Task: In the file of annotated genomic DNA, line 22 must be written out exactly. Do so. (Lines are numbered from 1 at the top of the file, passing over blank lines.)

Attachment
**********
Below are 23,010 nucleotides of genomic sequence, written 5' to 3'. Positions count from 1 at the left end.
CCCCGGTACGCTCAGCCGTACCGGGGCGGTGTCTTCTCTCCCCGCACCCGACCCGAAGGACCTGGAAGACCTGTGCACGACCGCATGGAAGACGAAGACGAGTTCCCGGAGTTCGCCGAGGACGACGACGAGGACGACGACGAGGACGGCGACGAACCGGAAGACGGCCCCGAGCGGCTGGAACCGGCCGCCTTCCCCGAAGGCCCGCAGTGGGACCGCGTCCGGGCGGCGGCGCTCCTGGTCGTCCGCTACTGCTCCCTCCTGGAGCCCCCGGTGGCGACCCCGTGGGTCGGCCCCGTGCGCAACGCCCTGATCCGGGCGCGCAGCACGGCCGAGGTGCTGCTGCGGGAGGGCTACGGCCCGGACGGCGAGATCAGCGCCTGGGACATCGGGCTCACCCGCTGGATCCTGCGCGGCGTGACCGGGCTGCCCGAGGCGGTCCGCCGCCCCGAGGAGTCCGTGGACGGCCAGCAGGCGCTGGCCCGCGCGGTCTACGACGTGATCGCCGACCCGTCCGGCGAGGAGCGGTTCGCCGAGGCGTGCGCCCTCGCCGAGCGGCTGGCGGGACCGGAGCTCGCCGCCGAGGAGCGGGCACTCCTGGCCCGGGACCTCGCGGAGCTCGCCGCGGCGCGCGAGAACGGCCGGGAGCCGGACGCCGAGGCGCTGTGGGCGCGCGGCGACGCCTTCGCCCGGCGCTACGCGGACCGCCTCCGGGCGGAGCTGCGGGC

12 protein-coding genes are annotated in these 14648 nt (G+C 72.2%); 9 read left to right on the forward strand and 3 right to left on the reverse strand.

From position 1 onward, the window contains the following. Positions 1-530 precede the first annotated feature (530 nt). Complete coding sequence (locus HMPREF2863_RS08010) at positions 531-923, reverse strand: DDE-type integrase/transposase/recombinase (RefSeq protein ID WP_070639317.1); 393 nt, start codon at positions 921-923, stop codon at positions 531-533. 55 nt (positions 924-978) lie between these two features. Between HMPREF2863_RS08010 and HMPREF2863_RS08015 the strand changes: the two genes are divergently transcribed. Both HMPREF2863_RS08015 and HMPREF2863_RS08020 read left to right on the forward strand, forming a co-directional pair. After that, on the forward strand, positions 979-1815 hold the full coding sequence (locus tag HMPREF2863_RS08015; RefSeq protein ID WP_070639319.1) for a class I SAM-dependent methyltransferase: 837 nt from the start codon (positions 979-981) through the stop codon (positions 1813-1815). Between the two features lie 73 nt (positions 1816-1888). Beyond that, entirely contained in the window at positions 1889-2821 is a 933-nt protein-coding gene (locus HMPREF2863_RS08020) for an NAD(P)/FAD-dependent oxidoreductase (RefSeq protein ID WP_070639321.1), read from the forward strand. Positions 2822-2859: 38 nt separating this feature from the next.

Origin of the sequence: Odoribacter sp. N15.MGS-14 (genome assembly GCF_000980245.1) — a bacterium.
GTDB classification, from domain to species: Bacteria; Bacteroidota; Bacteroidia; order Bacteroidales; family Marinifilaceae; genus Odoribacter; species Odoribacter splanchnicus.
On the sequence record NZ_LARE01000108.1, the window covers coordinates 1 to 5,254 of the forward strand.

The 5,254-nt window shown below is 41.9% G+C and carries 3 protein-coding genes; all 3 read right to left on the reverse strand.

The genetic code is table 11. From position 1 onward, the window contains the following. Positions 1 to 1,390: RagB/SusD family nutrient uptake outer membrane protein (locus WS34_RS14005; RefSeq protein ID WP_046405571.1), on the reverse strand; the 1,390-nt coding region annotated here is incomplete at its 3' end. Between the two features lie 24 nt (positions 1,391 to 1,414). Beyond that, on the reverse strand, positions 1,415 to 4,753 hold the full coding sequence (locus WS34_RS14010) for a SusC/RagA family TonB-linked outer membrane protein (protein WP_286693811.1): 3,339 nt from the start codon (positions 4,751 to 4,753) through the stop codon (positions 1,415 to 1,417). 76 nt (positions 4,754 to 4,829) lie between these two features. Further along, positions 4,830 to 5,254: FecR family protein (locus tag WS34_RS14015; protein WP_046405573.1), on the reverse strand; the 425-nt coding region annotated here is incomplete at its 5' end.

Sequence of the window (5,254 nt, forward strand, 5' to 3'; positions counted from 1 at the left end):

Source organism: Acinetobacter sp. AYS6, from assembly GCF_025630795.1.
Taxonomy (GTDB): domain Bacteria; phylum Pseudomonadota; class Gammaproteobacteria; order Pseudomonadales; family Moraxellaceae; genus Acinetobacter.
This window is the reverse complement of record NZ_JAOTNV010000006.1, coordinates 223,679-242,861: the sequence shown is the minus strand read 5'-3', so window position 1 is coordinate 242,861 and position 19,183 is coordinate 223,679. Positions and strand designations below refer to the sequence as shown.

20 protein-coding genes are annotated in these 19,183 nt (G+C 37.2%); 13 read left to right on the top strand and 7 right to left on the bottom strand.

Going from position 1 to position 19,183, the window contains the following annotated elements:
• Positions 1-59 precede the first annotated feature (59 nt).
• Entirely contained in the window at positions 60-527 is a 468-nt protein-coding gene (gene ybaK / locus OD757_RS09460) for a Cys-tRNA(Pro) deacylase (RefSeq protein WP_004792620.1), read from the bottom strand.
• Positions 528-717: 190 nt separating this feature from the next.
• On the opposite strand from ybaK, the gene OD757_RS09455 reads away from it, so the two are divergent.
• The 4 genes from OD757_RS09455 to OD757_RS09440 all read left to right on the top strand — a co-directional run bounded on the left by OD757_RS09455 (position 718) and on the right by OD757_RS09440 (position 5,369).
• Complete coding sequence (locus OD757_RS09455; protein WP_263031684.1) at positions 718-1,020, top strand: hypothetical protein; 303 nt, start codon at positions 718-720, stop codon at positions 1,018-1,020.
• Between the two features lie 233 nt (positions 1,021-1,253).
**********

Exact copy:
• Between the two features lie 233 nt (positions 1,021-1,253).